You have no items in your shopping cart.
You have no items in your shopping cart.
If you're a deer hunter, then you know that success in the sport depends on many things - including where you place your deer feeder. If you're not sure where to put it, don't worry! We're here to help. In this blog post, we will discuss five of the optimal places to put your deer feeder for maximum success. Keep reading to learn more!
There are a number of different locations where you can place your deer feeder (both commercial and DIY deer feeders), but some will be better than others. The idea behind a deer feeder is to help attract and hold deer in your hunting area. They also can ensure that you are providing bucks with proven sources of antler-growing minerals, so they will have a better chance of developing those racks!
Placing your deer feeder in an open field is a great way to attract deer by allowing deer to use their vision. While deer are naturally cautious creatures, if they are able to associate food with a some sort of object, they're likely to return.
Placing a deer feeder in an open field also benefits the hunter in a few different ways. For one, open fields create an easy shot for both bow and gun hunters alike by removing obstacles like trees, bushes, etc. It also allows hunters to rotate their tree stand or blind placement depending on the wind.
If you're looking to attract deer that are already in the area, then placing your deer feeder in a wooded area is a great choice. While it's the exact opposite of an open field, there are still several benefits. Wooded areas provide additional cover and thus comfort for deer no matter the time of year. Furthermore, they are likely to be close to or near their bedding area.
As for hunters, a wooded area gives an individual added cover and the ability to remain hidden from deer. While your shot paths might be more difficult, preparing for this during the offseason will help you avoid such issues.
Deer need water to stay hydrated, so it's no surprise that they are attracted to areas that have a water source. If you place your deer feeder near a water source, you're more likely to attract deer with ease. Also, having your deer feeder near a water source minimizes the travel pattern interruptions of a deer with so many essentials being located in one area.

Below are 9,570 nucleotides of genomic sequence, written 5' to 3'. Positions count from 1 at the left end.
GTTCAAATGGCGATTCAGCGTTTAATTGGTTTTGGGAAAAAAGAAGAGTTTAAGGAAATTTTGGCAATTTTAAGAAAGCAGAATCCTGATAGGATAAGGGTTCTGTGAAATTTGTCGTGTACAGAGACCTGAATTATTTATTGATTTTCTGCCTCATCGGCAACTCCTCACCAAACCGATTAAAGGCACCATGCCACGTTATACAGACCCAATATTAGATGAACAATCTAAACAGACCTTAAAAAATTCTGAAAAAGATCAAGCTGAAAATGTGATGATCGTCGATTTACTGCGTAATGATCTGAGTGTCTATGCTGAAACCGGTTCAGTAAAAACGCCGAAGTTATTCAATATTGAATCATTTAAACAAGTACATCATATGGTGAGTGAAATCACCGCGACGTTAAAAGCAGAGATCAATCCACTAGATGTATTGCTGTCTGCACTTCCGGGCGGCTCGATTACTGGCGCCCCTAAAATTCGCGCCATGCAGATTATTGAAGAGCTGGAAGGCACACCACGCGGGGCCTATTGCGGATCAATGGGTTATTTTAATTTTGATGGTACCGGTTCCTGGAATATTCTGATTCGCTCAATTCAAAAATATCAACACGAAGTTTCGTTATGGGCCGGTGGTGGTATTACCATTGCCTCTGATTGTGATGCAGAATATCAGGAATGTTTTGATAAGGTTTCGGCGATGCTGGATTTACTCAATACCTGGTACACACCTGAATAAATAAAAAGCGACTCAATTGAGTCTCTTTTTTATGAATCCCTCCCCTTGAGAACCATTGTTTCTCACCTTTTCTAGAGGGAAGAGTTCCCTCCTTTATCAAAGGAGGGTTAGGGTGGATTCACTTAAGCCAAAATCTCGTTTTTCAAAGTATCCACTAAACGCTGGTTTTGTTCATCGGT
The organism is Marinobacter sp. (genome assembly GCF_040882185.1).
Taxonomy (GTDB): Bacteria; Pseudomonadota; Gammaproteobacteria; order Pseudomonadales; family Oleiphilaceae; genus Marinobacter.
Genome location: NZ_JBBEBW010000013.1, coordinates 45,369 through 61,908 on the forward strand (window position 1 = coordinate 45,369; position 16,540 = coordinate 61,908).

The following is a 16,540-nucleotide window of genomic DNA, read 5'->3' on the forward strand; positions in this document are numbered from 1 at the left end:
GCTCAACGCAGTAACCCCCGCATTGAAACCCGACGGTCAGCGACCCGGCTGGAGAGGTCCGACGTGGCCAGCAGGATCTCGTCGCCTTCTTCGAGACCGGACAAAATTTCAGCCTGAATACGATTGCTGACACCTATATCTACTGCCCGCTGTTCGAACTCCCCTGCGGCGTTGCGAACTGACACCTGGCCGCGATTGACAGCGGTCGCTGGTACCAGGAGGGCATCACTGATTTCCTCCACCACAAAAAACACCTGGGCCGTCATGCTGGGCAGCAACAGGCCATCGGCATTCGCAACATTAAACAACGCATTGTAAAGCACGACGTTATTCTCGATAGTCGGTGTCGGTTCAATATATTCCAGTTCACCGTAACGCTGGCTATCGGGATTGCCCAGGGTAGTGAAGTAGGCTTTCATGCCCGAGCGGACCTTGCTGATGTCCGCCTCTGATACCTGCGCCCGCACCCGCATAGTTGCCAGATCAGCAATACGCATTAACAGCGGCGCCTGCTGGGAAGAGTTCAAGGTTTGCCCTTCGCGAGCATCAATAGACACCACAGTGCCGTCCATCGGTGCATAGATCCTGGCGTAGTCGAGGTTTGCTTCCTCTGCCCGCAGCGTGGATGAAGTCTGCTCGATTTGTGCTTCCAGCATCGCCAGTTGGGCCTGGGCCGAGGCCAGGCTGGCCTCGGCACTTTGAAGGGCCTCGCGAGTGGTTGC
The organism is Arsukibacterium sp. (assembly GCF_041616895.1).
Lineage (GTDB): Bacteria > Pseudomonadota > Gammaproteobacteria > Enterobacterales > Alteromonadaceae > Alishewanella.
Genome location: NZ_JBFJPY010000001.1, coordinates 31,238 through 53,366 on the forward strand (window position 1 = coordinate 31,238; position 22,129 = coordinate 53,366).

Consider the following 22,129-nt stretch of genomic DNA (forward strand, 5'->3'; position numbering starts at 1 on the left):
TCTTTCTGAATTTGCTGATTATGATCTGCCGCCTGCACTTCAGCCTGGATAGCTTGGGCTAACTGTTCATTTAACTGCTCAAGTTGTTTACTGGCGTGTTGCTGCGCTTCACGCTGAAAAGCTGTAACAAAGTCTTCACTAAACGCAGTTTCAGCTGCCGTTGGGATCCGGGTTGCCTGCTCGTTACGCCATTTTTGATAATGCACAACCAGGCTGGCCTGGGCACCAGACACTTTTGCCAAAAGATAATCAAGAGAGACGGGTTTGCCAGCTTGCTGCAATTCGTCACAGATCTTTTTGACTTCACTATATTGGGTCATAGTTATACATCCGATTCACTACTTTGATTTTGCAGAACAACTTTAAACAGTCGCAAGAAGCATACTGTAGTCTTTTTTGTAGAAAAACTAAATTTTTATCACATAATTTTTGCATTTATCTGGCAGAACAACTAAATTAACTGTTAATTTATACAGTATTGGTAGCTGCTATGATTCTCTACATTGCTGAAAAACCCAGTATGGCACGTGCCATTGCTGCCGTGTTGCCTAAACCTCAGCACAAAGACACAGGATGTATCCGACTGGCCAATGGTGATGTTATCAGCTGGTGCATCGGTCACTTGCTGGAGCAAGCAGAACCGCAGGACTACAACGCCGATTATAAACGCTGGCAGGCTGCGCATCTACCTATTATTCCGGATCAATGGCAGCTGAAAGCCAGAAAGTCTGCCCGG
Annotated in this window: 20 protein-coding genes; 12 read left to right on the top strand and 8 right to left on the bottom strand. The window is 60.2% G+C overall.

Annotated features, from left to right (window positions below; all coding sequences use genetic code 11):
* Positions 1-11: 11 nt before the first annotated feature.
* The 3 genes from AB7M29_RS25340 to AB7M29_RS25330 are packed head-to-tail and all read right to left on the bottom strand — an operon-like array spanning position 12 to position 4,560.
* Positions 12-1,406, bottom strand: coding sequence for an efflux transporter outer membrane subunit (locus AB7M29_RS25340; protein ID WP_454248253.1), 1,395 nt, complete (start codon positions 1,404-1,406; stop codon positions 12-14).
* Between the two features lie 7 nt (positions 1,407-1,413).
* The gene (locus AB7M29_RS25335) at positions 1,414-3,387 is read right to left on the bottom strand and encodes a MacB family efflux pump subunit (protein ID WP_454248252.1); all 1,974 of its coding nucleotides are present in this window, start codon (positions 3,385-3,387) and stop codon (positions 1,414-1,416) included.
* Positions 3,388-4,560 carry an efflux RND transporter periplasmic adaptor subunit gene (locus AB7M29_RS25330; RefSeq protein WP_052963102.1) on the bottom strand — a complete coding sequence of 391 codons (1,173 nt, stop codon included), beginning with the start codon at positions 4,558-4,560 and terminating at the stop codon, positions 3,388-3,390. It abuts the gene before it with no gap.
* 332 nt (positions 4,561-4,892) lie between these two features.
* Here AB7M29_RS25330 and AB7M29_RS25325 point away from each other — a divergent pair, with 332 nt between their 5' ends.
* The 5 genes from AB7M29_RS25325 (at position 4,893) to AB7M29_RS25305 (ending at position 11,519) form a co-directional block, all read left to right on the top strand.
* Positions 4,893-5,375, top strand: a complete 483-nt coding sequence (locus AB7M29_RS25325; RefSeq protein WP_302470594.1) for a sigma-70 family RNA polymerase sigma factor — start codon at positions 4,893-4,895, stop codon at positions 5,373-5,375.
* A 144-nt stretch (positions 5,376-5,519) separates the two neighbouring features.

Water sources can be used to a hunters advantage if done correctly. While it's not commonly thought of, water sources do provide an alarm for hunters if a deer is approaching. The splashing sound of a pond or river notifies you quickly that a deer is close. Furthermore, by placing your back towards the water source you ensure you have little to no blind spots for available shots.
Placing a deer feeder on a hill can be advantageous for several reasons. First, the sound of a deer feeder motor can be heard from far distances at these locations. Furthermore, if done correctly you can catch deer on popular travel paths to and from their bedding and feeding areas.
Focusing on hunters, an open area like a hill allows you to easily transport and refill a deer feeder. It also gives hunters the opportunity to change hunting locations if there's any change in wind direction.
Deer are known for bedding down in thick woods and vegetation, and they will often return to the same areas if food is available. By placing your deer feeder close to their bedding areas, and in a location that provides high levels of comfort, you have a better chance of deer returning year after year.
Similar to the aforementioned wooded areas section, thick woods/vegetation provides an ample amount of cover for any hunter. While locations like this might be difficult to get to, going where most hunters won't offers tons of opportunities.
If you want to optimize your deer feeder location, I personally suggest relying heavily on mineral attractants and trail cameras to improve your chances.
While popular feed such as corn will get the job done, adding mineral attractants will not only increase the radius at which it can be detected by smell, but the taste will entice deer to come back time after time.
Furthermore, by placing trail cameras at your feeders you can better understand how well it's attracting deer, when you should get to your stand, and when you should be alert and ready to go!